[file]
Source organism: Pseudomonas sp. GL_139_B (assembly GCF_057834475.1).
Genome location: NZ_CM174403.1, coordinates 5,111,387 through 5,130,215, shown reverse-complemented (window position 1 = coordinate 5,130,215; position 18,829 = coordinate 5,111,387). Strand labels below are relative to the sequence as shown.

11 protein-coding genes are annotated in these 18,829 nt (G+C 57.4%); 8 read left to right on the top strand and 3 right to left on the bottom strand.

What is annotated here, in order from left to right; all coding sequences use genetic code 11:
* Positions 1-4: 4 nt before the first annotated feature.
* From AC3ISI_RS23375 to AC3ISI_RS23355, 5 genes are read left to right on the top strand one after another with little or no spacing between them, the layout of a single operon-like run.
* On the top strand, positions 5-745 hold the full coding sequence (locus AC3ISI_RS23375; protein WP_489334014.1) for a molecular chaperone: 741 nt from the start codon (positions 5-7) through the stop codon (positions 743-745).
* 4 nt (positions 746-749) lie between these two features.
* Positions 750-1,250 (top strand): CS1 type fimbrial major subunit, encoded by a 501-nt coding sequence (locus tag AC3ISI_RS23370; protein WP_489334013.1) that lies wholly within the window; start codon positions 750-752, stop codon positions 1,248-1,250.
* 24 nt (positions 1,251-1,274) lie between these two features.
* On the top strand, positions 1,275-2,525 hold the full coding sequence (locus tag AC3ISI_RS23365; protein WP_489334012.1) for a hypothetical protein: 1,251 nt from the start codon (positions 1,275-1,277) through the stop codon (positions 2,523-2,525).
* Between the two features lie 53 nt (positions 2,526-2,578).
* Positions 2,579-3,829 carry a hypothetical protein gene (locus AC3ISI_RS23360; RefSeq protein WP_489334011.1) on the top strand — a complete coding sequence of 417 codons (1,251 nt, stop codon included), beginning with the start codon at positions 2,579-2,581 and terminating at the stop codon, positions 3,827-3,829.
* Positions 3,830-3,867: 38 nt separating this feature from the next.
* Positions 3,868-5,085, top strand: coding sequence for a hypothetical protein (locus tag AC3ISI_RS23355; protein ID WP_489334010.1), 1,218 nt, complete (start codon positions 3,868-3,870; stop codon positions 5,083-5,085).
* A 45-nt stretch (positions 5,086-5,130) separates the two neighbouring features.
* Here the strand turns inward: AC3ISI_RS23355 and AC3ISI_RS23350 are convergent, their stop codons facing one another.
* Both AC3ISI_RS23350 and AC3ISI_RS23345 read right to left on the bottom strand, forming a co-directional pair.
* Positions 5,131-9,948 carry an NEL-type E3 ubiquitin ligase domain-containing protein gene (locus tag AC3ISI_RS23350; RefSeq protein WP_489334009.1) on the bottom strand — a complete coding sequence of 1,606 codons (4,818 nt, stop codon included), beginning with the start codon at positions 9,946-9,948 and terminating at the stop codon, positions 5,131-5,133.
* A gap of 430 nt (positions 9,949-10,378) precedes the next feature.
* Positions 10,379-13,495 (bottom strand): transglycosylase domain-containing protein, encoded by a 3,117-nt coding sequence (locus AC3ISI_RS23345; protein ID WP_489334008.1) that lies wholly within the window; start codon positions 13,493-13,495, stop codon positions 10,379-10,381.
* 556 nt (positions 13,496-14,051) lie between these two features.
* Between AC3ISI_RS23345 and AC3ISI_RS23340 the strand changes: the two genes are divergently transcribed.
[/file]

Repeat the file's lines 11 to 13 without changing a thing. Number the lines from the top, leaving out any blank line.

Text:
* On the top strand, positions 1,275-2,525 hold the full coding sequence (locus tag AC3ISI_RS23365; protein WP_489334012.1) for a hypothetical protein: 1,251 nt from the start codon (positions 1,275-1,277) through the stop codon (positions 2,523-2,525).
* Between the two features lie 53 nt (positions 2,526-2,578).
* Positions 2,579-3,829 carry a hypothetical protein gene (locus AC3ISI_RS23360; RefSeq protein WP_489334011.1) on the top strand — a complete coding sequence of 417 codons (1,251 nt, stop codon included), beginning with the start codon at positions 2,579-2,581 and terminating at the stop codon, positions 3,827-3,829.